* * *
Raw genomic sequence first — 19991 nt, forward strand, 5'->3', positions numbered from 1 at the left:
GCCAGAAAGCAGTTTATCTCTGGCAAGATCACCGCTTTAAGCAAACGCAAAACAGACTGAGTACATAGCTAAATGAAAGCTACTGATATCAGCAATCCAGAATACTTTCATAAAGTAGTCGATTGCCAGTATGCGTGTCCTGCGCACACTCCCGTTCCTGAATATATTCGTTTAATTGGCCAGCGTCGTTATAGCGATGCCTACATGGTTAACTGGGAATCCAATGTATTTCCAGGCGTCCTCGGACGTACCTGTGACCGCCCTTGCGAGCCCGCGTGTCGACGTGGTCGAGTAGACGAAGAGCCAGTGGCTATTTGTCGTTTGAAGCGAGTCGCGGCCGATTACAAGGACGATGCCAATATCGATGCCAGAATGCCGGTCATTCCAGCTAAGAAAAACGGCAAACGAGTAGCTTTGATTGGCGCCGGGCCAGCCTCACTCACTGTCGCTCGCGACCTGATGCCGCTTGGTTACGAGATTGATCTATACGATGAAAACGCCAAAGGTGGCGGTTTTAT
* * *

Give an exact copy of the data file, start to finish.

Raw genomic sequence first — 19991 nt, forward strand, 5'->3', positions numbered from 1 at the left:
GCCAGAAAGCAGTTTATCTCTGGCAAGATCACCGCTTTAAGCAAACGCAAAACAGACTGAGTACATAGCTAAATGAAAGCTACTGATATCAGCAATCCAGAATACTTTCATAAAGTAGTCGATTGCCAGTATGCGTGTCCTGCGCACACTCCCGTTCCTGAATATATTCGTTTAATTGGCCAGCGTCGTTATAGCGATGCCTACATGGTTAACTGGGAATCCAATGTATTTCCAGGCGTCCTCGGACGTACCTGTGACCGCCCTTGCGAGCCCGCGTGTCGACGTGGTCGAGTAGACGAAGAGCCAGTGGCTATTTGTCGTTTGAAGCGAGTCGCGGCCGATTACAAGGACGATGCCAATATCGATGCCAGAATGCCGGTCATTCCAGCTAAGAAAAACGGCAAACGAGTAGCTTTGATTGGCGCCGGGCCAGCCTCACTCACTGTCGCTCGCGACCTGATGCCGCTTGGTTACGAGATTGATCTATACGATGAAAACGCCAAAGGTGGCGGTTTTAT